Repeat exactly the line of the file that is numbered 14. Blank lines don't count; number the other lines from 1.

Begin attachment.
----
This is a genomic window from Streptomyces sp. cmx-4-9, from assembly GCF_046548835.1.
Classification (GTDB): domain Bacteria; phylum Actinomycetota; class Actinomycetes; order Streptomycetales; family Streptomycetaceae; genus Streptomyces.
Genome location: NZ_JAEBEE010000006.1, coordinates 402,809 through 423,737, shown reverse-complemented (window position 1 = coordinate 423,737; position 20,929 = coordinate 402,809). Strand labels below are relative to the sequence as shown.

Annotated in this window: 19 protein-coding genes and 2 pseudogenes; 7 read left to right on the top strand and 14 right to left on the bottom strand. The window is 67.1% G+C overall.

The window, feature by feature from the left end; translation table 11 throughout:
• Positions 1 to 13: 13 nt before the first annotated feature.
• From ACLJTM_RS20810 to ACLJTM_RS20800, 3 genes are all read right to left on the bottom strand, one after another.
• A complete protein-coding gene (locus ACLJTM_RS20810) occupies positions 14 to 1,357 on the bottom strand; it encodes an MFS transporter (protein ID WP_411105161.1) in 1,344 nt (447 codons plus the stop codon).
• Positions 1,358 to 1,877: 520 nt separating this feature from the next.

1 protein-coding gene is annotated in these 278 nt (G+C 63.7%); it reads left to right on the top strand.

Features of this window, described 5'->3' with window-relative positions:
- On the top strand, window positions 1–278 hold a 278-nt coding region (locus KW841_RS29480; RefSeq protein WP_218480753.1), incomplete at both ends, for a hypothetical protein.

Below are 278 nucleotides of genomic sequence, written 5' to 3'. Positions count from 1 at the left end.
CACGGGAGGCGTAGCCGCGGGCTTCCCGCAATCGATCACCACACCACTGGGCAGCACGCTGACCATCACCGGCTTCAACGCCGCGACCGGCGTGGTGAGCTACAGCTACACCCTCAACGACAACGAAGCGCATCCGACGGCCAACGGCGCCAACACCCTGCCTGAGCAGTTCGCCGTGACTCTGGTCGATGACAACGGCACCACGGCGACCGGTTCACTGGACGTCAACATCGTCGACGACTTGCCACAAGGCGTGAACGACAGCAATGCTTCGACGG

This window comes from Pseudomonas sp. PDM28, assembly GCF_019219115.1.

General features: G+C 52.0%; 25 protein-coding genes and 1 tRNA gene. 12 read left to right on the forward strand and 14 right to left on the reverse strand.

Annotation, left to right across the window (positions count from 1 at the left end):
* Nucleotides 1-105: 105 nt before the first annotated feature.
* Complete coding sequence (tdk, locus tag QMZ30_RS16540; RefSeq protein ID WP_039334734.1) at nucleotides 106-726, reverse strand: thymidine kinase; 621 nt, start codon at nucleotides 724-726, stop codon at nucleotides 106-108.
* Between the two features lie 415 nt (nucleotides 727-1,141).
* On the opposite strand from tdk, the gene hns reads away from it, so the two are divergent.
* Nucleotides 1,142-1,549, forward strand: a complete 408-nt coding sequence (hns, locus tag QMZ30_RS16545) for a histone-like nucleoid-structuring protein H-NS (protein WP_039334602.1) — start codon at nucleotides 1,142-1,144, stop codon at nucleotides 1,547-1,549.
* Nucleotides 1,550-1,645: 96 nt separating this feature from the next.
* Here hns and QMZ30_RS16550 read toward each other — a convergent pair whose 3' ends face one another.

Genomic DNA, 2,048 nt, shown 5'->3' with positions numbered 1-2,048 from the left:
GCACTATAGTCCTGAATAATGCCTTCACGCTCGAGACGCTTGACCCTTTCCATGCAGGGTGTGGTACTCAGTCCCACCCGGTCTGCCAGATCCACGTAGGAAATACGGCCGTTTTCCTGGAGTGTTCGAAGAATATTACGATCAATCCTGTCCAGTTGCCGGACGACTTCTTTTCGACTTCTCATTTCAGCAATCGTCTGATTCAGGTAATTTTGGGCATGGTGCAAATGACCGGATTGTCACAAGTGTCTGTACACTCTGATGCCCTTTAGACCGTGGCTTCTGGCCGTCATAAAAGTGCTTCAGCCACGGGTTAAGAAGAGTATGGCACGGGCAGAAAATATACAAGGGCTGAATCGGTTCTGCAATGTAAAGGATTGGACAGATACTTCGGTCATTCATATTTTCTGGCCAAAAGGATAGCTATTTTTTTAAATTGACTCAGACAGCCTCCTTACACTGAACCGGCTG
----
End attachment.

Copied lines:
CACGGGAGGCGTAGCCGCGGGCTTCCCGCAATCGATCACCACACCACTGGGCAGCACGCTGACCATCACCGGCTTCAACGCCGCGACCGGCGTGGTGAGCTACAGCTACACCCTCAACGACAACGAAGCGCATCCGACGGCCAACGGCGCCAACACCCTGCCTGAGCAGTTCGCCGTGACTCTGGTCGATGACAACGGCACCACGGCGACCGGTTCACTGGACGTCAACATCGTCGACGACTTGCCACAAGGCGTGAACGACAGCAATGCTTCGACGG